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Half of all US adults are 'fully vaccinated,' CDC data says

Fifty percent of US adults have received all their vaccine doses, agency data says, a milestone moment for the nation's COVID-19 vaccine rollout.

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The CDC says you need to wait for two weeks after your final dose to be fully protected. 
Getty Images

As of May 25, 50% of people in the US age 18 and older are "fully vaccinated" against COVID-19, according to data posted by the US Centers for Disease Control and Prevention. The CDC data also shows that nearly 62% of adults have received at least one dose of a vaccine, and CNN reports that 25 states, plus Washington, DC, have reached the 50% mark for fully vaccinated adults.

The CDC notes that the data in its COVID Data Tracker "counts people as being 'fully vaccinated' if they've received two doses on different days" of the two-shot Moderna or Pfizer vaccine or a single dose of Johnson & Johnson's one-shot vaccine.

It's important to point out that the agency also says you need to wait for two weeks after your final dose to be fully protected. The CDC stresses, too, that people with health conditions or who are taking immunity-weakening medications may not be fully protected at that point and should consult their doctor.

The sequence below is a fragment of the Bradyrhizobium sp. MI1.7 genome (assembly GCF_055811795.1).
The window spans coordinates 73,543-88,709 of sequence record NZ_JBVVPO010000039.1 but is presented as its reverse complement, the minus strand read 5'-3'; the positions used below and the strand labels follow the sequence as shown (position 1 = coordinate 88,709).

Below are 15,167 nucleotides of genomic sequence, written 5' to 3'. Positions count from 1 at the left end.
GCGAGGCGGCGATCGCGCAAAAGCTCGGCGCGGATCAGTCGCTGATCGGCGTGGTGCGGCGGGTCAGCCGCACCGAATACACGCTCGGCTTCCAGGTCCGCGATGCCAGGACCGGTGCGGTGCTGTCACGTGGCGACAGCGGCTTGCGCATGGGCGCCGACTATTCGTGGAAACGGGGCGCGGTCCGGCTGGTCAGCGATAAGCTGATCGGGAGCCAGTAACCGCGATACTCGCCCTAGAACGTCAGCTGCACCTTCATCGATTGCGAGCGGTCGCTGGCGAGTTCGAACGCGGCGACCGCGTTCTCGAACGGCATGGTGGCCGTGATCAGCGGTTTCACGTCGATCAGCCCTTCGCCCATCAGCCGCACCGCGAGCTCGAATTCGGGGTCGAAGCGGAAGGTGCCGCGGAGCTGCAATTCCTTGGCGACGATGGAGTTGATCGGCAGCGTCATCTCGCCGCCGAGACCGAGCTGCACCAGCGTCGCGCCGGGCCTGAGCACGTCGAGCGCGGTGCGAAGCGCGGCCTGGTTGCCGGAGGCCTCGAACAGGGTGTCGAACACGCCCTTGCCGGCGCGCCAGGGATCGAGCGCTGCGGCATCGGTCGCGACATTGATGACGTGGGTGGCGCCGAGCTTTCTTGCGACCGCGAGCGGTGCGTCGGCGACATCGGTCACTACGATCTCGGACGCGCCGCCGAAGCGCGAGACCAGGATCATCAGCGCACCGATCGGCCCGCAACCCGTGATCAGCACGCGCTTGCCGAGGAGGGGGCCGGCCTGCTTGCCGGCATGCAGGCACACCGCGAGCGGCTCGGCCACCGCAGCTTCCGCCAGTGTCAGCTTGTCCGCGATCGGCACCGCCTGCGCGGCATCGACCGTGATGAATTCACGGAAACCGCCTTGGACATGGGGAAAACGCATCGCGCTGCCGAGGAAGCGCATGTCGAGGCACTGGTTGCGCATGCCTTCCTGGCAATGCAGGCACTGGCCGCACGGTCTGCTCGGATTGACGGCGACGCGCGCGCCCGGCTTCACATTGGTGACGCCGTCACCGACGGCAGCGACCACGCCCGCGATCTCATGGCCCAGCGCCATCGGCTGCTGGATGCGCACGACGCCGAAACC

The data tracker definition of fully vaccinated "is when the final dose of a vaccine is administered, not the day an individual hits the two-week mark after getting their final dose of a vaccine," the CDC said in a statement.

The 50% milestone came on the same day Moderna announced its vaccine is effective in children 12 and up and that it expects to apply for emergency use approval from the Food and Drug Administration in June. Pfizer's vaccine is approved and recommended by the CDC for use in kids as young as 12. 

The halfway mark also comes about two weeks after the CDC released new mask guidance for vaccinated people, prompting many states and cities to ease COVID-19 restrictions.

The information contained in this article is for educational and informational purposes only and is not intended as health or medical advice. Always consult a physician or other qualified health provider regarding any questions you may have about a medical condition or health objectives.